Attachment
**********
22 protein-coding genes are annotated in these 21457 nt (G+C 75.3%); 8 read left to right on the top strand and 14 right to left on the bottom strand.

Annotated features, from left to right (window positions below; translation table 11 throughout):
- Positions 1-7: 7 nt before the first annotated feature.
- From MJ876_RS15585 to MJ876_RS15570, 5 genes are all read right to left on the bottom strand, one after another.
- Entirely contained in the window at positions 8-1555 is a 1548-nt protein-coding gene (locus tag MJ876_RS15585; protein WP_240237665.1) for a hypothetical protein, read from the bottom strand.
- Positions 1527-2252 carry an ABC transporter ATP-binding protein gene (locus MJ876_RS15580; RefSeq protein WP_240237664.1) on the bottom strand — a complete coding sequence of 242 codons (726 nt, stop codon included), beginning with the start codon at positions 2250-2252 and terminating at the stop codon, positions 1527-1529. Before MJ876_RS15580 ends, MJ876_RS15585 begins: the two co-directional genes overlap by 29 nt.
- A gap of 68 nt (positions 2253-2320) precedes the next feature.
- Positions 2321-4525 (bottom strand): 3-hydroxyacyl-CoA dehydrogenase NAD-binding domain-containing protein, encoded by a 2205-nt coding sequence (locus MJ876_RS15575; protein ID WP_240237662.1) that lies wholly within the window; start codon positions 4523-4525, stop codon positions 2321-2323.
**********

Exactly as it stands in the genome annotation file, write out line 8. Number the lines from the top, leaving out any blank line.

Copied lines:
- Positions 2321-4525 (bottom strand): 3-hydroxyacyl-CoA dehydrogenase NAD-binding domain-containing protein, encoded by a 2205-nt coding sequence (locus MJ876_RS15575; protein ID WP_240237662.1) that lies wholly within the window; start codon positions 4523-4525, stop codon positions 2321-2323.